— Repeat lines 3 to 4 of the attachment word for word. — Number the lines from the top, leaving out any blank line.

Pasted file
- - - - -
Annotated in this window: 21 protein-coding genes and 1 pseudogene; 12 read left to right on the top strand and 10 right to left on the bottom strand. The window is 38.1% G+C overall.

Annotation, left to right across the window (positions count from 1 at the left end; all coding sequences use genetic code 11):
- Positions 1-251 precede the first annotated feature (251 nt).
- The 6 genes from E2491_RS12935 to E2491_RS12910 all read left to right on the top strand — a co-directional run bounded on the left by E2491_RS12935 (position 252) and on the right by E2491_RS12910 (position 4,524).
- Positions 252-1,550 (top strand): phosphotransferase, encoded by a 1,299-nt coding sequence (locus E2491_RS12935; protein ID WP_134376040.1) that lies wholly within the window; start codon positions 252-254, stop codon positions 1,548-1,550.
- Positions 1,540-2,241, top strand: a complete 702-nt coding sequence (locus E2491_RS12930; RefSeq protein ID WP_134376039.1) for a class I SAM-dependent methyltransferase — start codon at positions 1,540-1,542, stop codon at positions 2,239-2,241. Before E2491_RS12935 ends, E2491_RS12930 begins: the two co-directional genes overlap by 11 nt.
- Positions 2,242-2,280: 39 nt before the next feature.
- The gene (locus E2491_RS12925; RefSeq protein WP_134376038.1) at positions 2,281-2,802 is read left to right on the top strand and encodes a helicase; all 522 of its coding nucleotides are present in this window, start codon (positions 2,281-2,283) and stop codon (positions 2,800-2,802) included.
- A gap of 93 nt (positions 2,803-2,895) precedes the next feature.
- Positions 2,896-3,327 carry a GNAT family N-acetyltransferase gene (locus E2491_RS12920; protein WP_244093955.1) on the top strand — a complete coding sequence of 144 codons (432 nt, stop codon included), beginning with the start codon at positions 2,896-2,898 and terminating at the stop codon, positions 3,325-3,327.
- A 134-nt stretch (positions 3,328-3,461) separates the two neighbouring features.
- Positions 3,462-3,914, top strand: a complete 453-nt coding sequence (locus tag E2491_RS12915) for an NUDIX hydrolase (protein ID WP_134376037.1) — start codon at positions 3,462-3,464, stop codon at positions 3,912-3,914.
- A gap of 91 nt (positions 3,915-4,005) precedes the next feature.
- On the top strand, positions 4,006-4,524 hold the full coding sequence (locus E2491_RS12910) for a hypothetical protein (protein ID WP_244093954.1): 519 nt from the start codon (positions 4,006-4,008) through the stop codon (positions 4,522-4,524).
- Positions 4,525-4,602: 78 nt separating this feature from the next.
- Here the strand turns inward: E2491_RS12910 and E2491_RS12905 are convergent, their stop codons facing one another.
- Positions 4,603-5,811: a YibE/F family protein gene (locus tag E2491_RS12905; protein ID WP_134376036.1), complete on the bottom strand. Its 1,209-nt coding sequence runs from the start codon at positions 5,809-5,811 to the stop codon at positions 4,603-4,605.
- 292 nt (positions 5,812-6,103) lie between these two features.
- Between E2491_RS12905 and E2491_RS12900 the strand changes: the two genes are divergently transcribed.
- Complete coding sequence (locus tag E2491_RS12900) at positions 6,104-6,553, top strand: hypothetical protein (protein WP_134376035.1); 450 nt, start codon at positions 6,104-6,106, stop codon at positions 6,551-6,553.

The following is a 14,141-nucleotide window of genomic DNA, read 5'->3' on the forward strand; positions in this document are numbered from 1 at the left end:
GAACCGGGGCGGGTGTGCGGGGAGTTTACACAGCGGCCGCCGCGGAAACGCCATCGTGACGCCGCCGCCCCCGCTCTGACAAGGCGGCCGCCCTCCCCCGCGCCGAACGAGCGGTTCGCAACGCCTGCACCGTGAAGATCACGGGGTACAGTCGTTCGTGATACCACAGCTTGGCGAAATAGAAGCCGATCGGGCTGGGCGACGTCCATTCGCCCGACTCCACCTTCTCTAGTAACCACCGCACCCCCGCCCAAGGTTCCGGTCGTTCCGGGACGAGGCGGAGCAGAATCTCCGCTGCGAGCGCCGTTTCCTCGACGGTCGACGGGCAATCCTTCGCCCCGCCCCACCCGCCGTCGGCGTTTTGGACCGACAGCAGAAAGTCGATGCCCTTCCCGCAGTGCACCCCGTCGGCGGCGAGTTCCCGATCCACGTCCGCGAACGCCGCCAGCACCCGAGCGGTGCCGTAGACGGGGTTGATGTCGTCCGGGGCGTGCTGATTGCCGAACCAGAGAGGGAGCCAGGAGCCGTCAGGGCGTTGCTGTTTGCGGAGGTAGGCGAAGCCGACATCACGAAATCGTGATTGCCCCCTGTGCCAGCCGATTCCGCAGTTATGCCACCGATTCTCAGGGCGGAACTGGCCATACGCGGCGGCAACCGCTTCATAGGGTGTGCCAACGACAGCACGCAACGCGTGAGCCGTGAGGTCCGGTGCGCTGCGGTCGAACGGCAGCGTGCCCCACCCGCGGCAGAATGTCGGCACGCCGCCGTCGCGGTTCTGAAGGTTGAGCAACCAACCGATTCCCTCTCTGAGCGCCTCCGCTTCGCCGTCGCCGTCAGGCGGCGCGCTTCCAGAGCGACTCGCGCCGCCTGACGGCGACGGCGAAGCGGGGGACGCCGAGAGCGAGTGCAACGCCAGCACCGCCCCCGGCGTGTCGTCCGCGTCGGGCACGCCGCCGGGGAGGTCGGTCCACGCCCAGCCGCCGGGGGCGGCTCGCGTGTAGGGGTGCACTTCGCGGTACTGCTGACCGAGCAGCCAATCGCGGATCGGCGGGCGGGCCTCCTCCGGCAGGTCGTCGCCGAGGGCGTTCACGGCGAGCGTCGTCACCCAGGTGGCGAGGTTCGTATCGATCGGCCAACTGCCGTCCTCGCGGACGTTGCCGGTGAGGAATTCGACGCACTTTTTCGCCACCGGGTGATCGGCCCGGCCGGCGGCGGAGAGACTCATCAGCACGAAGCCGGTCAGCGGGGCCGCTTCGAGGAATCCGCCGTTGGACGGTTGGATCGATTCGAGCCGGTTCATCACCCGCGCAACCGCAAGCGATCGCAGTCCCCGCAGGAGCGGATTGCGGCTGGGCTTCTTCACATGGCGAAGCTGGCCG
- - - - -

- Positions 1-251 precede the first annotated feature (251 nt).
- The 6 genes from E2491_RS12935 to E2491_RS12910 all read left to right on the top strand — a co-directional run bounded on the left by E2491_RS12935 (position 252) and on the right by E2491_RS12910 (position 4,524).